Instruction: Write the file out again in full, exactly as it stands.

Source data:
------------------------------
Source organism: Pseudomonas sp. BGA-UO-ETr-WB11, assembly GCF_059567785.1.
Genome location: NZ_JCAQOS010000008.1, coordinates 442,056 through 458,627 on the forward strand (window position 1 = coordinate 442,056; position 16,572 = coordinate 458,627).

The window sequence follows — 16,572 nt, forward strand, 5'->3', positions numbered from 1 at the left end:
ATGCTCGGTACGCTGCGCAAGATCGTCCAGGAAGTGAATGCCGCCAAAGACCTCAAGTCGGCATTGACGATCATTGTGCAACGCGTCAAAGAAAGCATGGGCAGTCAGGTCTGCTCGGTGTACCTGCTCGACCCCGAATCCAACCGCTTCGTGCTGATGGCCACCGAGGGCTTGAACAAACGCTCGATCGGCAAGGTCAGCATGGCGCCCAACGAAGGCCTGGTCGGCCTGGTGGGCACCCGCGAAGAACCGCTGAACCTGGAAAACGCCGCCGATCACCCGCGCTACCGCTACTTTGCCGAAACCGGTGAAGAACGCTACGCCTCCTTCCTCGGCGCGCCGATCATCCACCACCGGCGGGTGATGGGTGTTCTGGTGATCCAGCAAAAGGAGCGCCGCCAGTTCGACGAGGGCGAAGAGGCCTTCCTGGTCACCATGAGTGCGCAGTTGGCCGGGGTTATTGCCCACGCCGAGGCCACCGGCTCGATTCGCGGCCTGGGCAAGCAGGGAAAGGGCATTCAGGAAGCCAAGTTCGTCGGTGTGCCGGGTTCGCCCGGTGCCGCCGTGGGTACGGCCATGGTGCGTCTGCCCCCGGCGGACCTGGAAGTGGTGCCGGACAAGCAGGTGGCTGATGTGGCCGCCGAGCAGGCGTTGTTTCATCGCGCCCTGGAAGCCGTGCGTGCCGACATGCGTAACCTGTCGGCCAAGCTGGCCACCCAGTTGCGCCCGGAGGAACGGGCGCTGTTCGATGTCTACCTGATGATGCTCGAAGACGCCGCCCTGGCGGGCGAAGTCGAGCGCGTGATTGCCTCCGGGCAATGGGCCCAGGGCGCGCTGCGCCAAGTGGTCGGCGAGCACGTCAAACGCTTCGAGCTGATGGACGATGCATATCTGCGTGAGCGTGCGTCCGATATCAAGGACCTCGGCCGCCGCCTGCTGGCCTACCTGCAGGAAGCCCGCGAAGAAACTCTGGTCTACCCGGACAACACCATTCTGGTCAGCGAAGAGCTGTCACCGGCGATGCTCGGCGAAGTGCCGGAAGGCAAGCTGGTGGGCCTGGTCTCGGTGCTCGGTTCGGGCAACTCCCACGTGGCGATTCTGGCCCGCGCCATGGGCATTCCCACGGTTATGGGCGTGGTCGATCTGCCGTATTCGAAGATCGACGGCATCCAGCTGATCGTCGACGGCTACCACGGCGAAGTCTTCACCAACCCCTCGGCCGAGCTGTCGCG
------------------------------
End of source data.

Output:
Source organism: Pseudomonas sp. BGA-UO-ETr-WB11, assembly GCF_059567785.1.
Genome location: NZ_JCAQOS010000008.1, coordinates 442,056 through 458,627 on the forward strand (window position 1 = coordinate 442,056; position 16,572 = coordinate 458,627).

The window sequence follows — 16,572 nt, forward strand, 5'->3', positions numbered from 1 at the left end:
ATGCTCGGTACGCTGCGCAAGATCGTCCAGGAAGTGAATGCCGCCAAAGACCTCAAGTCGGCATTGACGATCATTGTGCAACGCGTCAAAGAAAGCATGGGCAGTCAGGTCTGCTCGGTGTACCTGCTCGACCCCGAATCCAACCGCTTCGTGCTGATGGCCACCGAGGGCTTGAACAAACGCTCGATCGGCAAGGTCAGCATGGCGCCCAACGAAGGCCTGGTCGGCCTGGTGGGCACCCGCGAAGAACCGCTGAACCTGGAAAACGCCGCCGATCACCCGCGCTACCGCTACTTTGCCGAAACCGGTGAAGAACGCTACGCCTCCTTCCTCGGCGCGCCGATCATCCACCACCGGCGGGTGATGGGTGTTCTGGTGATCCAGCAAAAGGAGCGCCGCCAGTTCGACGAGGGCGAAGAGGCCTTCCTGGTCACCATGAGTGCGCAGTTGGCCGGGGTTATTGCCCACGCCGAGGCCACCGGCTCGATTCGCGGCCTGGGCAAGCAGGGAAAGGGCATTCAGGAAGCCAAGTTCGTCGGTGTGCCGGGTTCGCCCGGTGCCGCCGTGGGTACGGCCATGGTGCGTCTGCCCCCGGCGGACCTGGAAGTGGTGCCGGACAAGCAGGTGGCTGATGTGGCCGCCGAGCAGGCGTTGTTTCATCGCGCCCTGGAAGCCGTGCGTGCCGACATGCGTAACCTGTCGGCCAAGCTGGCCACCCAGTTGCGCCCGGAGGAACGGGCGCTGTTCGATGTCTACCTGATGATGCTCGAAGACGCCGCCCTGGCGGGCGAAGTCGAGCGCGTGATTGCCTCCGGGCAATGGGCCCAGGGCGCGCTGCGCCAAGTGGTCGGCGAGCACGTCAAACGCTTCGAGCTGATGGACGATGCATATCTGCGTGAGCGTGCGTCCGATATCAAGGACCTCGGCCGCCGCCTGCTGGCCTACCTGCAGGAAGCCCGCGAAGAAACTCTGGTCTACCCGGACAACACCATTCTGGTCAGCGAAGAGCTGTCACCGGCGATGCTCGGCGAAGTGCCGGAAGGCAAGCTGGTGGGCCTGGTCTCGGTGCTCGGTTCGGGCAACTCCCACGTGGCGATTCTGGCCCGCGCCATGGGCATTCCCACGGTTATGGGCGTGGTCGATCTGCCGTATTCGAAGATCGACGGCATCCAGCTGATCGTCGACGGCTACCACGGCGAAGTCTTCACCAACCCCTCGGCCGAGCTGTCGCG